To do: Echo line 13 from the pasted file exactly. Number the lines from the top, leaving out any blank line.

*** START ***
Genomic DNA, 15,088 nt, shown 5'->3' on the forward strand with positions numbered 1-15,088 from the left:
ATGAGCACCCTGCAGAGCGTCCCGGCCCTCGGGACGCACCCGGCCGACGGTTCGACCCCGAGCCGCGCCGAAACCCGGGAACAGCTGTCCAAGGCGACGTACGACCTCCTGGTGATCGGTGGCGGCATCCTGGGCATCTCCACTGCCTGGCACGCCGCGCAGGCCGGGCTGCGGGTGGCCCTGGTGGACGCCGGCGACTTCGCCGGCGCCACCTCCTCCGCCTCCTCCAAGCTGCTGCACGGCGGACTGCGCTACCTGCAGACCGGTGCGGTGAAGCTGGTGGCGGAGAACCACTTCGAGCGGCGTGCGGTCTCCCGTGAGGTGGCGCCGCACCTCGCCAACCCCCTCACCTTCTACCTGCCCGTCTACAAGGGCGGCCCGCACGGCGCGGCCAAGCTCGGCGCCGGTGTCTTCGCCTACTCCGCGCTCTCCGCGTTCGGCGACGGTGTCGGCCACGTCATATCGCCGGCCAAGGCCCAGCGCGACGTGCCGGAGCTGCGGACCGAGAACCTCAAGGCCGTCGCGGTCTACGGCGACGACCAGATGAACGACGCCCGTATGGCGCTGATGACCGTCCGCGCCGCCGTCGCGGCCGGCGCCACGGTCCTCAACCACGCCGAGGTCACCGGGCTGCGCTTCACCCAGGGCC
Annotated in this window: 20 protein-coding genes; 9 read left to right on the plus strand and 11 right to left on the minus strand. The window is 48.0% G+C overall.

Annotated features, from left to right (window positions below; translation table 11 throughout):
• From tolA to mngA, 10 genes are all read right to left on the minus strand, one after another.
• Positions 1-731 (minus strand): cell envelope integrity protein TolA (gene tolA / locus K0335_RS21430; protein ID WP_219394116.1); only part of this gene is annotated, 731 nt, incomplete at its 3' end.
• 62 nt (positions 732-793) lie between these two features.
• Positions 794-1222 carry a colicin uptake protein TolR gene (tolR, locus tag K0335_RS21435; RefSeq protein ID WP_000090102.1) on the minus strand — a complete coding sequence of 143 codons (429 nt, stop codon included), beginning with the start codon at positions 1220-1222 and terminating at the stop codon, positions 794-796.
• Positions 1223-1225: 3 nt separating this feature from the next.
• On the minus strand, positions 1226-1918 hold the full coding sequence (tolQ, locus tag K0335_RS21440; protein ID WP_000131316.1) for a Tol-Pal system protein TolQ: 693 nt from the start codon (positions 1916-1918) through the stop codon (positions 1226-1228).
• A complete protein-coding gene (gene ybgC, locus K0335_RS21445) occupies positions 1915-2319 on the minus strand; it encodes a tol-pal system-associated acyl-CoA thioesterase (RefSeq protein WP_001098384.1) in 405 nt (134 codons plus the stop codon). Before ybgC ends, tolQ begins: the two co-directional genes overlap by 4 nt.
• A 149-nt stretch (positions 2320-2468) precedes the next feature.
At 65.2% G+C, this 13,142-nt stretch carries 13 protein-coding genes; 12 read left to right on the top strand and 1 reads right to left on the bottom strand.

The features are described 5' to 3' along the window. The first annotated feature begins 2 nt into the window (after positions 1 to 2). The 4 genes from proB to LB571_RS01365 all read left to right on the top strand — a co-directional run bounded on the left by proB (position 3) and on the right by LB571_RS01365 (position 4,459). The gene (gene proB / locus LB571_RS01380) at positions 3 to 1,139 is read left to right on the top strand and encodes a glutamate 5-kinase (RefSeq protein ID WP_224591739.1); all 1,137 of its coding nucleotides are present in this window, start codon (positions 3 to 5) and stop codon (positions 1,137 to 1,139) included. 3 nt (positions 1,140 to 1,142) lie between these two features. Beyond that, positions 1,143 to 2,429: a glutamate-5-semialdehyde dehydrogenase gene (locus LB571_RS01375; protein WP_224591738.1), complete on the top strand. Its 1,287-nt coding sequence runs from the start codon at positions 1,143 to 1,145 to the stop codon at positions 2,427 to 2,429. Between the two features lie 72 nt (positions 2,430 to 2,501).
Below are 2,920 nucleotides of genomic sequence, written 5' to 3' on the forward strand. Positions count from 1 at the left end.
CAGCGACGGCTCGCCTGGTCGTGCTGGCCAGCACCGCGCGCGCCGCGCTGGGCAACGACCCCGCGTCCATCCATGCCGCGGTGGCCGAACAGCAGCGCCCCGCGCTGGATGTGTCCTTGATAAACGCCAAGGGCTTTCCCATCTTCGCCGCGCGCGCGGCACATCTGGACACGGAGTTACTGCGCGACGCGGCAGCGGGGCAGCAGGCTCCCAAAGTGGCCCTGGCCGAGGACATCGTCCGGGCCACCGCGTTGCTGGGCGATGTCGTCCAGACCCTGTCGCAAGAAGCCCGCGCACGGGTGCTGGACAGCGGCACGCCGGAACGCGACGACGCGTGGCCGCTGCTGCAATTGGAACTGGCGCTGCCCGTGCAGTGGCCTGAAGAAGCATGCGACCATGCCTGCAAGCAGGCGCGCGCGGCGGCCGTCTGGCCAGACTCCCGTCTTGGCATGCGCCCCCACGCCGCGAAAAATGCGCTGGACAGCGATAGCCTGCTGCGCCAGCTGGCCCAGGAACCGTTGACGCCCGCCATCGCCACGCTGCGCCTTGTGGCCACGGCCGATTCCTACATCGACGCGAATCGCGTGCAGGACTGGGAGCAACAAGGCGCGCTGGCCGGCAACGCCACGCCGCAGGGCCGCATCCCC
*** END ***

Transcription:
At 65.2% G+C, this 13,142-nt stretch carries 13 protein-coding genes; 12 read left to right on the top strand and 1 reads right to left on the bottom strand.